Friday, February 28, 2014
Monday, February 24, 2014
Sunday, February 23, 2014
Saturday, February 22, 2014
Wednesday, February 19, 2014
The share price went up slightly thereafter. Even with the news of the tie-up with Green Mountain coffee, the share price did not move much. Considering that I was sitting on some paper gains, I decided to cash out. Thankfully, I did so before the results were announced. This is probably one of those rare occasions where my timing of the market worked.
The results released on 18 Feb was probably met with some concern as the share price dropped quite a bit to close back at near the price that I had earlier bought it. Investors are probably fearing that 1% to 2% global volume growth will become the new norm for Coca-cola. The fact that some states in the United States are thinking about implementing soda taxes doesn't help either.
Disclaimer: Not vested currently. But looking to buy if the stock dips any further.
Saturday, February 15, 2014
The process of opening the account was fuss free as everything was done online through internet banking.
Basically, the account offers a higher interest rate depending on the cashflow of that account. The cashflow is limited to a few items (e.g. salary), and various tiers of higher interest is offered if the cashflow exceeds different levels.
Considering that I had spare cash in another account, it made sense to just open the account and earn a higher interest rate for the time being. Besides, the interest is paid monthly!
Monday, February 10, 2014
Thursday, February 6, 2014
At the same time, POSB is also offering an account to earn up to 2.014% interest per annum with a POSB eMSA 2014 account. This requires one to set up a regular monthly savings plan (from $1000 to $3000) into the eMSA account in order to enjoy the higher interest rates.
I have not signed up for any of these accounts but think it might be worth checking it out. Think the promotions might be ending soon. So those who are interested ought to check it out really soon. Caveat emptor.
On the other hand, if you are not interested in all this, you might just be interested to read my previous post why it might make sense to top up your cpf account.
Wednesday, February 5, 2014
Topping up one's CPF might actually make sense. I am talking about the act of actually making voluntary contributions over and above what you are ordinarily required to contribute either as an employed person or self-employed person. Here are some reasons why it might just be worthwhile.
1. You get tax breaks
Okay, this might not be a big deal to most people. But one actually gets a certain amount of tax relief (capped at a certain limit each year). So if your income is just slightly over a certain tax bracket, it might actually be worthwhile to make a voluntary top-up to pay less in income taxes. Yeah, it is nothing exciting. But if you have spare cash lying around, it might be something worth considering.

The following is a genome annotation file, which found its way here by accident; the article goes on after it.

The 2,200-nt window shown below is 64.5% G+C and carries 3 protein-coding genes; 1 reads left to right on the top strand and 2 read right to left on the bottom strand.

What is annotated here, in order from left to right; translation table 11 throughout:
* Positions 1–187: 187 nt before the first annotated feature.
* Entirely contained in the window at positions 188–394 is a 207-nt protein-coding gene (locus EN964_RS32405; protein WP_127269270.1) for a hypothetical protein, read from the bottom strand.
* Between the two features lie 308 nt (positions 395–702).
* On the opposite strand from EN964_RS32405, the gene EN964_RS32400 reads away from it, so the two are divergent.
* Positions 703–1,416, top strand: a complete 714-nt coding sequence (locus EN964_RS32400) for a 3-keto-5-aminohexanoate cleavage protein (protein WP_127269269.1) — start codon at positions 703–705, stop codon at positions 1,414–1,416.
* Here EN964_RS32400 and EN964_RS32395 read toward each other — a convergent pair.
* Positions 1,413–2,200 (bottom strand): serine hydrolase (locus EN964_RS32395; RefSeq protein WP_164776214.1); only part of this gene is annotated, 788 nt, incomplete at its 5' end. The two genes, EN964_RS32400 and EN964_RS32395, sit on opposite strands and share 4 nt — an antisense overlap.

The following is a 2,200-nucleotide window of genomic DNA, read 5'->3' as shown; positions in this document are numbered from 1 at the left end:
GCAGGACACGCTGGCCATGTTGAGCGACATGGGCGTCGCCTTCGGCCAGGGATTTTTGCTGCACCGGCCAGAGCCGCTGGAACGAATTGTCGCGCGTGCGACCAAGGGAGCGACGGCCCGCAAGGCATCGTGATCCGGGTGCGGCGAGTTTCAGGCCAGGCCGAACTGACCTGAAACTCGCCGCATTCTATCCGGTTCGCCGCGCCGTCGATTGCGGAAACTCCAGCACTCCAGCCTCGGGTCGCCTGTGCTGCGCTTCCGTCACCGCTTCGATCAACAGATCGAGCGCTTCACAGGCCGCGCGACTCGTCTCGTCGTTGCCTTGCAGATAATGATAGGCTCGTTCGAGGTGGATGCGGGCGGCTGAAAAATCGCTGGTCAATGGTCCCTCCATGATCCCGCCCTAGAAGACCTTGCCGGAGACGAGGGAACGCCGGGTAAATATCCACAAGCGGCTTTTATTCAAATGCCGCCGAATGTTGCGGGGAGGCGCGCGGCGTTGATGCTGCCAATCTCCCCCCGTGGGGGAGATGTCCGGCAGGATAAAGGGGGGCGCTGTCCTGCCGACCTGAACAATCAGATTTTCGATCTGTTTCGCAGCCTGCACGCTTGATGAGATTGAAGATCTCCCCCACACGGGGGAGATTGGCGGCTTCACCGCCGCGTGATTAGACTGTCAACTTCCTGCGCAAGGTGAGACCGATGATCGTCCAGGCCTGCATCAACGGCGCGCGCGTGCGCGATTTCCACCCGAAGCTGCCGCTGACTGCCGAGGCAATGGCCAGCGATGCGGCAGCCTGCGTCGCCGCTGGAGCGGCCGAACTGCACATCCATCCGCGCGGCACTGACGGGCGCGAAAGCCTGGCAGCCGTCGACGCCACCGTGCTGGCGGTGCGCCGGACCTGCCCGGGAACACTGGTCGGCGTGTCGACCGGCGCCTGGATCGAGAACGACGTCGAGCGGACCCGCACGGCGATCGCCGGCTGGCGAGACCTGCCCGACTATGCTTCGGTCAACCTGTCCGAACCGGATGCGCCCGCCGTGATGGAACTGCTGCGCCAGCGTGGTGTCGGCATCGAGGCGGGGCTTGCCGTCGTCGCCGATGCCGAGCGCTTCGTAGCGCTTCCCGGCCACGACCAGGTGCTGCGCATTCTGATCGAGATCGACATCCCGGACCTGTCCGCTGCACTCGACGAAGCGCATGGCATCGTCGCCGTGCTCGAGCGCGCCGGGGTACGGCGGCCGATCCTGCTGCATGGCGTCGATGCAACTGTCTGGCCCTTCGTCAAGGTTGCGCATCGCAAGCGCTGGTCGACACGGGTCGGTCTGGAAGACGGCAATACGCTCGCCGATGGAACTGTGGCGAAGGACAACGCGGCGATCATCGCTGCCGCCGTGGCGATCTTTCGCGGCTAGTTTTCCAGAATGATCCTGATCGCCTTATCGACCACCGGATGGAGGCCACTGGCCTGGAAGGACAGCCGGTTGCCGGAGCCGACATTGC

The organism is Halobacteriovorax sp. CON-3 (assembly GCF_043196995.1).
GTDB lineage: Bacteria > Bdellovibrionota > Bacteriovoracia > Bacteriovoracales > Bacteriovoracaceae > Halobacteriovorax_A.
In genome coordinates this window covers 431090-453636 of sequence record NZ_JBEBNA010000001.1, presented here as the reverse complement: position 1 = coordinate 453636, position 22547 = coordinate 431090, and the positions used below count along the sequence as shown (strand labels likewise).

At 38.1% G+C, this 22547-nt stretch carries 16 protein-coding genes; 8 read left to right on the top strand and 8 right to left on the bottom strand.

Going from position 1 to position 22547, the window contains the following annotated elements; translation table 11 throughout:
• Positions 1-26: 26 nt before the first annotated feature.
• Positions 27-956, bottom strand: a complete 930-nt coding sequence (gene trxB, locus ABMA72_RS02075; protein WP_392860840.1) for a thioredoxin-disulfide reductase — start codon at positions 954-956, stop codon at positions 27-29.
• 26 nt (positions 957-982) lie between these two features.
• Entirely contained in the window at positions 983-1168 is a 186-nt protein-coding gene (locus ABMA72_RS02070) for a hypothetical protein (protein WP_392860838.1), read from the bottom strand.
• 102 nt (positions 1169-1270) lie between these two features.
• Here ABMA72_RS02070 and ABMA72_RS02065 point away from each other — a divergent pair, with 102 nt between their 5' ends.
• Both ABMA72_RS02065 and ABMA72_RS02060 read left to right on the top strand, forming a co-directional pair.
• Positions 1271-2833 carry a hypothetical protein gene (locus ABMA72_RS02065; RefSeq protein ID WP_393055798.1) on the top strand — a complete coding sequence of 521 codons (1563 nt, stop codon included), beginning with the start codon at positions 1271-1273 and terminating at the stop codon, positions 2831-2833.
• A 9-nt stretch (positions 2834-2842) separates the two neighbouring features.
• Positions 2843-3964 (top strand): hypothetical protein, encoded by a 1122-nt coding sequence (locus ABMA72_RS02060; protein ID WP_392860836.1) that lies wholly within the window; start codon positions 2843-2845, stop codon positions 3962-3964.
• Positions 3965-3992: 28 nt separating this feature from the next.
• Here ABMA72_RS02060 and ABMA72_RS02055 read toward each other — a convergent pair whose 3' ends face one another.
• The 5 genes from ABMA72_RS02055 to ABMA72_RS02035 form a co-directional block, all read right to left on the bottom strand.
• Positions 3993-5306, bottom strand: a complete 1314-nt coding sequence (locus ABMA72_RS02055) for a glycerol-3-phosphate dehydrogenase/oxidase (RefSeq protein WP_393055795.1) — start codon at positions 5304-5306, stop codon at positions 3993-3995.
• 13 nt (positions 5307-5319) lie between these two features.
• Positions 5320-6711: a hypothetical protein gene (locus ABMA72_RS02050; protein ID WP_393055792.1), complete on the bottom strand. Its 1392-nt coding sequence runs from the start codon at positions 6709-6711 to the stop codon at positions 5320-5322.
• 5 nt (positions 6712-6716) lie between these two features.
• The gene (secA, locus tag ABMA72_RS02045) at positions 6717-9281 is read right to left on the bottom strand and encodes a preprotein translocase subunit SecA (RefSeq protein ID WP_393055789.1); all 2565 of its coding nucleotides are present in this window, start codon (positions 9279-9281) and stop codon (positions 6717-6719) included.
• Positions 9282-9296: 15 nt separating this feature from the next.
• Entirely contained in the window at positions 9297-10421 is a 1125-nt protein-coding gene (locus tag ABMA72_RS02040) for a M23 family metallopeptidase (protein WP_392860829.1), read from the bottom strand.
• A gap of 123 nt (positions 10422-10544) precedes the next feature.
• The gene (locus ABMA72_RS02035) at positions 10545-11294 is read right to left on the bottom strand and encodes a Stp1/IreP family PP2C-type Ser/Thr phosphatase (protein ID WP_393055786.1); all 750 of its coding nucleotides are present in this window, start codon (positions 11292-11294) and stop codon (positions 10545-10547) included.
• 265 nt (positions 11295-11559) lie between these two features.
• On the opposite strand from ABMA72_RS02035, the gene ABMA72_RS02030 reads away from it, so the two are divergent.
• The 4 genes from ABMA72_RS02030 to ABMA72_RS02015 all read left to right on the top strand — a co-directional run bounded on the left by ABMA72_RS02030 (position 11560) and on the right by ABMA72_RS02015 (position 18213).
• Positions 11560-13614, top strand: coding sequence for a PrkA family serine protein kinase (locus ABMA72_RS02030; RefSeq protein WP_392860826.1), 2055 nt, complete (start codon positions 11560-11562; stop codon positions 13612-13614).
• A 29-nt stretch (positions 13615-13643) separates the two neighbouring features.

2. Higher Returns
For those who are not too savvy with investments, the CPF accounts might actually provide a higher interest than your normal savings account. Yes, some banks are now offering promotional interest rates of slightly above 2% but that is still lower than the 2.5% and 4% interest rate for the Ordinary.Account and Special/Medisave Account respectively. In addition, the first $60,000 in your CPF earns an additional 1% interest. So do the math and it might actually be attractive compared to the paltry interest rates of a normal bank account. Of course, there is no guarantee that the rates will stay that way since these might be subject to changes in the future.
Considering that some people might not be confident of getting a 2.5% or 4% returns on their investment, it might be worth allocating some of that to top up one's account.
Of course, there are some drawbacks in making voluntary contributions. Firstly, the money is locked up until you are allowed to withdraw your money at a certain age. So you need to be very certain that you will not need this money till retirement. Secondly, if you are topping up under the minimum sum scheme, it means you cannot get apply for future exemptions. All these disclaimers can be found on the CPF website.
I know this post is likely to draw some controversy since most people will never think about making voluntary contributions to their CPF. For others though, it might just be one idea that might make their retirement planning a whole lot easier.
Disclaimer: This post is not an investment advice. The author neither encourages or discourages his readers to make top ups to their accounts.
Monday, February 3, 2014
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